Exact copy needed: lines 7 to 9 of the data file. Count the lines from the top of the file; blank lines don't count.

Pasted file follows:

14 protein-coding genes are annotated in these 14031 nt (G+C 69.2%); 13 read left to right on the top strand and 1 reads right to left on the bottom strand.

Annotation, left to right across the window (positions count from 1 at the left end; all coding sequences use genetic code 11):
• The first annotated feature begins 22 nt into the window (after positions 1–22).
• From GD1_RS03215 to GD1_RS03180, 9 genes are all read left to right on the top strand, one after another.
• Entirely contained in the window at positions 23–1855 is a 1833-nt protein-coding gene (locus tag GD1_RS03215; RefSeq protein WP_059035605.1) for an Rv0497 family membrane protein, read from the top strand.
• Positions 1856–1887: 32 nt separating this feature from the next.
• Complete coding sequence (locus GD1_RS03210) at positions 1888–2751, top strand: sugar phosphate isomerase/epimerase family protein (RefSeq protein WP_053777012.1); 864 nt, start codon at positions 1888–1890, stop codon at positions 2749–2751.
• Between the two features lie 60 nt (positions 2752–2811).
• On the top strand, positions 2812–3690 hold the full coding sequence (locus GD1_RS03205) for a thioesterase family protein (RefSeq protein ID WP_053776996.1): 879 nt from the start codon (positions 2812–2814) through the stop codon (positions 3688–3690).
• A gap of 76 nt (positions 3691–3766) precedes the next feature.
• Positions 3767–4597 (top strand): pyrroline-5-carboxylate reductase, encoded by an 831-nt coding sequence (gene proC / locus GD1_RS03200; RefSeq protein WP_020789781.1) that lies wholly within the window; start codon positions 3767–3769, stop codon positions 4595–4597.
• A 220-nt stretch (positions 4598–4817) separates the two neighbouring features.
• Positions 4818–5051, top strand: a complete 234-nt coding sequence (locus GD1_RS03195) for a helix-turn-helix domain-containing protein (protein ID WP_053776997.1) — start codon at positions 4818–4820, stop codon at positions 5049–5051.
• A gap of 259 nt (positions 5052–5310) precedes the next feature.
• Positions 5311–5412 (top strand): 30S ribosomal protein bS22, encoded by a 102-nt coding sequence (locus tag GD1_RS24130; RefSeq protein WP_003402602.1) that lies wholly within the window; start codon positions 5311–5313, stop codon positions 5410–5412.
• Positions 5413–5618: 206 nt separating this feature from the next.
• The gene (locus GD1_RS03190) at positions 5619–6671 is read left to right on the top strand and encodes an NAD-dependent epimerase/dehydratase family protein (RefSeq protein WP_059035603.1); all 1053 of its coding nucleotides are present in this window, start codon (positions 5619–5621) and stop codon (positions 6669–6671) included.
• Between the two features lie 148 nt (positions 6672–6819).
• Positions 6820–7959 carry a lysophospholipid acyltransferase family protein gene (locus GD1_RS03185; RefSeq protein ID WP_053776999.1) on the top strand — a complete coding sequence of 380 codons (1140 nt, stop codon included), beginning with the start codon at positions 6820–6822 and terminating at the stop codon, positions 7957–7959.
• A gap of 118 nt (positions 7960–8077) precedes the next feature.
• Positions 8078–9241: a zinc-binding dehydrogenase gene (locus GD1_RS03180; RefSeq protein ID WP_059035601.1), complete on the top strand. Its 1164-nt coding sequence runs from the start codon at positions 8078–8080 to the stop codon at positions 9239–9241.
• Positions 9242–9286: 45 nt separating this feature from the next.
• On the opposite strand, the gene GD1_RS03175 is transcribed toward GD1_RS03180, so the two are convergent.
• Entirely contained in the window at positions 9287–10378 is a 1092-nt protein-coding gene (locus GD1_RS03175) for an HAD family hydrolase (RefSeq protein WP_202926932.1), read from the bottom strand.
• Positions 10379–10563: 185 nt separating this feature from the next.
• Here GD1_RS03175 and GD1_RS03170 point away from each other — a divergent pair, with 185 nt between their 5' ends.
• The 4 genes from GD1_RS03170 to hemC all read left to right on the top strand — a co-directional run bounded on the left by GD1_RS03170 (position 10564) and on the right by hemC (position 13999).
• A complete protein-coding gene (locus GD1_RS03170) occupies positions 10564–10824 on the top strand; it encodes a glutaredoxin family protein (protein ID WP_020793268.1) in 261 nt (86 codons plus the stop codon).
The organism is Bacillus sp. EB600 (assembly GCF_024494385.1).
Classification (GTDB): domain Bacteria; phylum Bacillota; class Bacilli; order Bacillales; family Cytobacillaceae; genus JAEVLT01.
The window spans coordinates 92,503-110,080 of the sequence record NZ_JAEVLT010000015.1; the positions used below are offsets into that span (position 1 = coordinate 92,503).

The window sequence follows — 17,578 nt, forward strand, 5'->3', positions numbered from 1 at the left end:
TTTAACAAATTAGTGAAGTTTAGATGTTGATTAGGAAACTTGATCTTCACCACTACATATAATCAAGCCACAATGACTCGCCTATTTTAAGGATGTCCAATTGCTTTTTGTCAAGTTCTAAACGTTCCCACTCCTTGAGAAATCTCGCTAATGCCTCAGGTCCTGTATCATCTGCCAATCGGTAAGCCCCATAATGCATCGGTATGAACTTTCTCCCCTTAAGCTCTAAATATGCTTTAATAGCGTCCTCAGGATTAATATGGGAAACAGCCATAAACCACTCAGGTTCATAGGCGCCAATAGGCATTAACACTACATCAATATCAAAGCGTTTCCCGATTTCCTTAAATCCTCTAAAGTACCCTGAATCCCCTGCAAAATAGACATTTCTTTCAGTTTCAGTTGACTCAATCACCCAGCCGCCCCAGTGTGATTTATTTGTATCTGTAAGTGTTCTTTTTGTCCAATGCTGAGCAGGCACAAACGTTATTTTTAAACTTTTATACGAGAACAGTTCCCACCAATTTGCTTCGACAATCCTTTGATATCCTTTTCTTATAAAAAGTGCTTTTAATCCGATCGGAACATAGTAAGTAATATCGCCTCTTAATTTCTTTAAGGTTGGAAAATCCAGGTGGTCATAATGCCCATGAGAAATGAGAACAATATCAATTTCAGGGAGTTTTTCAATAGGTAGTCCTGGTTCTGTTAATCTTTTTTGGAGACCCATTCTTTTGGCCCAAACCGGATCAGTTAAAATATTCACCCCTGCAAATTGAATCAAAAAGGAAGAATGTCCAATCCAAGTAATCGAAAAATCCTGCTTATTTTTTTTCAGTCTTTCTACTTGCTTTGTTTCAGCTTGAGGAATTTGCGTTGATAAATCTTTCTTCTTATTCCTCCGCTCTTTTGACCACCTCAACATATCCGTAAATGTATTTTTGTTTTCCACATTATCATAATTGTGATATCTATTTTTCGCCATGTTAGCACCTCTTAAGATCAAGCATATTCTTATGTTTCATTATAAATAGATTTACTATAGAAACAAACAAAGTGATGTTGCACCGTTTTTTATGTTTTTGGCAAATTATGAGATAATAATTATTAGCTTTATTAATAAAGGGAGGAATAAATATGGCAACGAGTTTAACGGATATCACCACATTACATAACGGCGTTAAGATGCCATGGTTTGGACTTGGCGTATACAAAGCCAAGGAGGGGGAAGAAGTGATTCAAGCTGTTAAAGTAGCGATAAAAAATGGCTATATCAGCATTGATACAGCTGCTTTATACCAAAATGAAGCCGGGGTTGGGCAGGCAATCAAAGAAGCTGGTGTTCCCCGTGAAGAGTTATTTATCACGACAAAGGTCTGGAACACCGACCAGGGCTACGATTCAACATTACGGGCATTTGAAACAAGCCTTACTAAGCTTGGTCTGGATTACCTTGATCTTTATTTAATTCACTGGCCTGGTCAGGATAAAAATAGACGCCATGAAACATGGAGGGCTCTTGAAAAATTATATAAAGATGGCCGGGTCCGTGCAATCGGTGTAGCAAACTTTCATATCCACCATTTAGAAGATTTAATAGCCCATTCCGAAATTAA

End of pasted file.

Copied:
• Complete coding sequence (locus GD1_RS03210) at positions 1888–2751, top strand: sugar phosphate isomerase/epimerase family protein (RefSeq protein WP_053777012.1); 864 nt, start codon at positions 1888–1890, stop codon at positions 2749–2751.
• Between the two features lie 60 nt (positions 2752–2811).
• On the top strand, positions 2812–3690 hold the full coding sequence (locus GD1_RS03205) for a thioesterase family protein (RefSeq protein ID WP_053776996.1): 879 nt from the start codon (positions 2812–2814) through the stop codon (positions 3688–3690).